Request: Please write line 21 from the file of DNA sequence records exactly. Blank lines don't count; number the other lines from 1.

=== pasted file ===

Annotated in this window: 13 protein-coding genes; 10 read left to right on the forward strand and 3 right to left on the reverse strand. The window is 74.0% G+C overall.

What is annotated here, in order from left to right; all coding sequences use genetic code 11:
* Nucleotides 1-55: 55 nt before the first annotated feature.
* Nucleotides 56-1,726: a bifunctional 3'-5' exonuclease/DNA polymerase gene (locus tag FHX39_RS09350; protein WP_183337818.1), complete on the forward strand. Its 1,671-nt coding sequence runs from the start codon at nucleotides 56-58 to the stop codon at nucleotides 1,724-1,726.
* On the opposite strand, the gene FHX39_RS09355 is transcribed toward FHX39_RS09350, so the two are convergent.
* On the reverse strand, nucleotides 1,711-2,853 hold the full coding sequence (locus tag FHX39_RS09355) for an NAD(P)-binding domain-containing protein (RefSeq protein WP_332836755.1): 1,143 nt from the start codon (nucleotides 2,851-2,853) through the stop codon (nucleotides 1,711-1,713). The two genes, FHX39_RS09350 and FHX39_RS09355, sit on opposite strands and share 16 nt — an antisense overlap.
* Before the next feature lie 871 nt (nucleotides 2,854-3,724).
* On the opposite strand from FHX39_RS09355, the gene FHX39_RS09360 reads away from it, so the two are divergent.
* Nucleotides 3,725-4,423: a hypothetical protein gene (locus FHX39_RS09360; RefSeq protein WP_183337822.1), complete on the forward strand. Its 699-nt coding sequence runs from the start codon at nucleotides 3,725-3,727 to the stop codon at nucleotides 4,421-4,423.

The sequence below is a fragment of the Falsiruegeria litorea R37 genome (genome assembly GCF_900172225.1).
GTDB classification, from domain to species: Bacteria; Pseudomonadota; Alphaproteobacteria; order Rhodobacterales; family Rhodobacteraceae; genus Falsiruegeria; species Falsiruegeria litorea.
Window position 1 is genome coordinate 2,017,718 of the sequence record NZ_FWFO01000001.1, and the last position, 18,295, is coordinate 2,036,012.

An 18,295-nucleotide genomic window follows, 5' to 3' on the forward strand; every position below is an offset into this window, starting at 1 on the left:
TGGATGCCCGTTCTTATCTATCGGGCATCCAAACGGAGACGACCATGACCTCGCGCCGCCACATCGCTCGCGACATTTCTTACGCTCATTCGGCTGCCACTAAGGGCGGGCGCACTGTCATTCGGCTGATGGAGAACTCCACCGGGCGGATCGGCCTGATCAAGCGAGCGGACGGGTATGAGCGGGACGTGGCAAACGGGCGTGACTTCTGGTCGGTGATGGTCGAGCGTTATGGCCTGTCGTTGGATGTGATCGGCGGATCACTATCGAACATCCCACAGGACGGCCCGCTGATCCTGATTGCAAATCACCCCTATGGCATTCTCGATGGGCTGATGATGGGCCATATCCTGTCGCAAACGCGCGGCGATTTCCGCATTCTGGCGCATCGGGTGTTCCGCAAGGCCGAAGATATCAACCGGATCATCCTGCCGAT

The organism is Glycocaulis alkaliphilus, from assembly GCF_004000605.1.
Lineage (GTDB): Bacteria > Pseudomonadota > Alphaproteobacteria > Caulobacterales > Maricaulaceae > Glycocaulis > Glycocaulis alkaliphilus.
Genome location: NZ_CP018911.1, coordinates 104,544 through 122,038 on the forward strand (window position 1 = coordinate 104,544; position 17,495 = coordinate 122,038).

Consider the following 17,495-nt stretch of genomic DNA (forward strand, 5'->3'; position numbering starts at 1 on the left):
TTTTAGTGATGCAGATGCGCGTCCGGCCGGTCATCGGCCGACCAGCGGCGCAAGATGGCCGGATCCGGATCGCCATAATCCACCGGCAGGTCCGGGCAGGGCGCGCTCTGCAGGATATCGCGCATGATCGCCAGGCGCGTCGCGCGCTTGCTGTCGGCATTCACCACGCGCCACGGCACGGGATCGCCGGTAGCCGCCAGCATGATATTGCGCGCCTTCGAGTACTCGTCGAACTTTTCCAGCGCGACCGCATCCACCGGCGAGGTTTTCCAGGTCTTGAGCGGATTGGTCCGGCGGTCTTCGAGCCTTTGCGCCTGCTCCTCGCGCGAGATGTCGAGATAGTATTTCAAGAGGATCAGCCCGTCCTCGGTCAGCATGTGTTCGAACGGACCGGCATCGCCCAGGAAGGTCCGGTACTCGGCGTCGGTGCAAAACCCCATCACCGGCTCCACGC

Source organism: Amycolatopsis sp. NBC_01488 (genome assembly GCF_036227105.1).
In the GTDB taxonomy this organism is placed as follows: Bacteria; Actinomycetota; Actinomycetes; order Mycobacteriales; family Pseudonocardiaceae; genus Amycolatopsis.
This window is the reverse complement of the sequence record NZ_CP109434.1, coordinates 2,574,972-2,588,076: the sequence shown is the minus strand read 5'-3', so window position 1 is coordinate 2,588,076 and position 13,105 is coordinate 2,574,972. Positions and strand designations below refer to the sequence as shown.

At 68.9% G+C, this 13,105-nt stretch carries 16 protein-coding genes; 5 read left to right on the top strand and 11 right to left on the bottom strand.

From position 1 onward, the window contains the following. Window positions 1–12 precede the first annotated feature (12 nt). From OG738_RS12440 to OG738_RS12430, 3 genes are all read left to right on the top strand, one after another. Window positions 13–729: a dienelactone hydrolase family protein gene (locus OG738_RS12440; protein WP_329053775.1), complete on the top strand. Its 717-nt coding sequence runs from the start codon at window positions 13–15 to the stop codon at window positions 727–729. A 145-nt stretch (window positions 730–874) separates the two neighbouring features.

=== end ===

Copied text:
In the GTDB taxonomy this organism is placed as follows: Bacteria; Actinomycetota; Actinomycetes; order Mycobacteriales; family Pseudonocardiaceae; genus Amycolatopsis.